Natural gas price surge puts new focus on LNG
A new analysis argues U.S. domestic natural gas prices are no longer untethered from the growth of liquefied natural gas exports.
Driving the news: The Center for Strategic and International Studies' Nikos Tsafos points out that for most of the five years since U.S. LNG exports began, there was basically no relation to prices.
- But that's no longer true.
- "In Q3 2021, however, there was strong evidence that exports are the primary demand driver for U.S. gas and thus the increase in prices," Tsafos writes.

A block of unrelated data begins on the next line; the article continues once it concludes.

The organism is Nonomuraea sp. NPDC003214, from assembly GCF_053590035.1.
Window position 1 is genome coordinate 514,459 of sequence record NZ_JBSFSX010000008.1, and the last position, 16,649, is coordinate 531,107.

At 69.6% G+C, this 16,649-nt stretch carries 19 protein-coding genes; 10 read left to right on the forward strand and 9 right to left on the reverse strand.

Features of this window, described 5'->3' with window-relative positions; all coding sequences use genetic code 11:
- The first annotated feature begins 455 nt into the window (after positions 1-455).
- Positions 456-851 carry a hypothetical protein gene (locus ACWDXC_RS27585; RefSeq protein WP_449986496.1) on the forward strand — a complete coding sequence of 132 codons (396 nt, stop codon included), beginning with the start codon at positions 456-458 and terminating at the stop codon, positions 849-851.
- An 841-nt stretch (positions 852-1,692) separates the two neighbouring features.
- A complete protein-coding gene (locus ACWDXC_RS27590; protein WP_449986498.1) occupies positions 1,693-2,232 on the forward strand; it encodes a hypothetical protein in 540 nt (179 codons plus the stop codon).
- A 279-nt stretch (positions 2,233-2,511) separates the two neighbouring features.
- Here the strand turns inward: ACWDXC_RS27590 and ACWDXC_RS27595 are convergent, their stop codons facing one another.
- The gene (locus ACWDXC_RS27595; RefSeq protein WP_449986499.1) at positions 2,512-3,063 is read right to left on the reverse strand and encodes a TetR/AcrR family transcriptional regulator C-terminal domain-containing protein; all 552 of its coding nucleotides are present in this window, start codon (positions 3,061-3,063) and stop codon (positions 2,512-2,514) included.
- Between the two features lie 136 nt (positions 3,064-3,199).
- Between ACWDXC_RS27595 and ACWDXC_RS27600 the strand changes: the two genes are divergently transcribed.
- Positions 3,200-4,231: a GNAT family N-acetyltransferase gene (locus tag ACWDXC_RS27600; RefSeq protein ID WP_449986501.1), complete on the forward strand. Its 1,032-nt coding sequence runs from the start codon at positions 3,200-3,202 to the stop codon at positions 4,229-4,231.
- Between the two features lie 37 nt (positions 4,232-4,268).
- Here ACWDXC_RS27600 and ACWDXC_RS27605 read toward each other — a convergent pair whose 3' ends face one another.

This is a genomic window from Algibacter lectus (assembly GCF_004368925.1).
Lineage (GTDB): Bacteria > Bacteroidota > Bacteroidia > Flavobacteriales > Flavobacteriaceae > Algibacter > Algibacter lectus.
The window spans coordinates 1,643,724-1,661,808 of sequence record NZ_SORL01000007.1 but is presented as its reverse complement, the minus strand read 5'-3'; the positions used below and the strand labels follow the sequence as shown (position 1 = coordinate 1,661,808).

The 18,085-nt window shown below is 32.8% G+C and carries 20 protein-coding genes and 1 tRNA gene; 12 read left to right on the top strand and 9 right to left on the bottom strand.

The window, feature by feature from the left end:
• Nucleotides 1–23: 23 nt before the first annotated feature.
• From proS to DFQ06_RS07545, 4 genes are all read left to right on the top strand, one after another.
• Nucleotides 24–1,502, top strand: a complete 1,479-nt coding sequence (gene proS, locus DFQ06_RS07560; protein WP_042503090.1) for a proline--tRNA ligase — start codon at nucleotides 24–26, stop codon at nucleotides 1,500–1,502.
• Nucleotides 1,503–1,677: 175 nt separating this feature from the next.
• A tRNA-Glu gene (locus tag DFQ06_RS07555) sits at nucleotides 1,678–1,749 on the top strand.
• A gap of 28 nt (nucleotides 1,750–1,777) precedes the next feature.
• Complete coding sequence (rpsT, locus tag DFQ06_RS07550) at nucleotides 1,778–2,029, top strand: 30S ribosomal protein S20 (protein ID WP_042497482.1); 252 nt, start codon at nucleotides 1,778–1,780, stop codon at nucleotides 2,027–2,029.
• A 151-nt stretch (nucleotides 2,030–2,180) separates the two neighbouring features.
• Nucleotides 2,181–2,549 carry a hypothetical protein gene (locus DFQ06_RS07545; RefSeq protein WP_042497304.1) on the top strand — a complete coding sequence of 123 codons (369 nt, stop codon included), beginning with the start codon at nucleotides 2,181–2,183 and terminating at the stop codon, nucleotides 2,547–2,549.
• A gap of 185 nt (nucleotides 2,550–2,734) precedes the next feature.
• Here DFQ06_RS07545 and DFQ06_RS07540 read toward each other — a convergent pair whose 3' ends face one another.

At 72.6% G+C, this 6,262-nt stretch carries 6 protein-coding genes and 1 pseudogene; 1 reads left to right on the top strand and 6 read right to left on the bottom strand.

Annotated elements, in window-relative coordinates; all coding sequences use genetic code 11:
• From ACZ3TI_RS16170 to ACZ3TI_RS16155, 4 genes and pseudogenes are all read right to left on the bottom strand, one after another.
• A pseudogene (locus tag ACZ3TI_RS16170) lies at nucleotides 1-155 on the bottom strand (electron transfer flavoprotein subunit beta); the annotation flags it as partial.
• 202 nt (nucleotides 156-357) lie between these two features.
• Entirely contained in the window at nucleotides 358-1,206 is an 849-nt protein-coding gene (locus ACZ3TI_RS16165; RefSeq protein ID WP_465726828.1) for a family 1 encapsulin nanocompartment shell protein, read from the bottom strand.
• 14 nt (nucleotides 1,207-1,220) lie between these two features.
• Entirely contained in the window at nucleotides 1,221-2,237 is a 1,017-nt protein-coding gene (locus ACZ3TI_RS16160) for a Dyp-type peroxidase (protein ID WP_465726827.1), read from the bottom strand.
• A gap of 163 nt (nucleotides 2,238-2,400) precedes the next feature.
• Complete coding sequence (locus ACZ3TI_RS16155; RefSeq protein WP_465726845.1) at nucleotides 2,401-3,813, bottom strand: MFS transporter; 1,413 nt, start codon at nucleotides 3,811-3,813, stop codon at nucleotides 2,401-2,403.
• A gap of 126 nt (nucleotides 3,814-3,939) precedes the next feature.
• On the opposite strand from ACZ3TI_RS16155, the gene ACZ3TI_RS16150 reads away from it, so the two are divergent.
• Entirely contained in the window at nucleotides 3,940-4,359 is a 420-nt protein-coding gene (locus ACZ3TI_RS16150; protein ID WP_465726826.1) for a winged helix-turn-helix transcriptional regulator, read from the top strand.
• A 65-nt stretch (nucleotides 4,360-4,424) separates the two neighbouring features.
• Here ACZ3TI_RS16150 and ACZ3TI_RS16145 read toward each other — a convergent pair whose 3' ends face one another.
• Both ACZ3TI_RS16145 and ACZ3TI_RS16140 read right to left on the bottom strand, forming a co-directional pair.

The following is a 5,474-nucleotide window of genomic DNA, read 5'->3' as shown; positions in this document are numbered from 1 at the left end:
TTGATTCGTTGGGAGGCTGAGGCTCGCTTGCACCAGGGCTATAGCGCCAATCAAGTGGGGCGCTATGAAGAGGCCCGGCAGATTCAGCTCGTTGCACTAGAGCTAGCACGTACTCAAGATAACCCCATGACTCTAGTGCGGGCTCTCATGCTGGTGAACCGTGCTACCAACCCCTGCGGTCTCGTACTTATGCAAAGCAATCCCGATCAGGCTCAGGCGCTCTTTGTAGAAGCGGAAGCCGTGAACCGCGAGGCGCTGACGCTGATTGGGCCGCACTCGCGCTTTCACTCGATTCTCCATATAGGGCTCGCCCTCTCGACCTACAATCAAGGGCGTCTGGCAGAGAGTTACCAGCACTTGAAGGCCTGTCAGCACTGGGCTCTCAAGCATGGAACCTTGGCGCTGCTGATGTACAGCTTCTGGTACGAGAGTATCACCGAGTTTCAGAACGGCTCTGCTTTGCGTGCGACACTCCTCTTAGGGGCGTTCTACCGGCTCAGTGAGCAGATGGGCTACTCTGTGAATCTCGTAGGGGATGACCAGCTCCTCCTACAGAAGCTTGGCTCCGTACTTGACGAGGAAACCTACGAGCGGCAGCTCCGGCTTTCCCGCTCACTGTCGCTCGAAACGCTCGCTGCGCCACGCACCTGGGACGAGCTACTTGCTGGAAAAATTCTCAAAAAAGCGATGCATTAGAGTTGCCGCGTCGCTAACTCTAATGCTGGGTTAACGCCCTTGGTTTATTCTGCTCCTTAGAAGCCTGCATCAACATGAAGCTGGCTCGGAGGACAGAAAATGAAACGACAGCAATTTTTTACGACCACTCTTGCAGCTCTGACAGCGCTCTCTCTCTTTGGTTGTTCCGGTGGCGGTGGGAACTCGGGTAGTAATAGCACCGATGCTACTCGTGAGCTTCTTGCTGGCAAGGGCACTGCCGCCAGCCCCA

How it works: U.S. gas demand has been largely flat, so has production, but exports have been climbing sharply this year and are a "main driver of higher natural gas prices in the United States as the country heads into winter."
Why it matters: Tsafos argues that the political impact of the new landscape depends on how much domestic production responds to higher prices at a time when investors want restraint from drillers.
- The Wall Street Journal notes that domestic industrial users are already upset and calling on the Department of Energy to curb LNG export levels.
Go deeper: What's behind the rising energy prices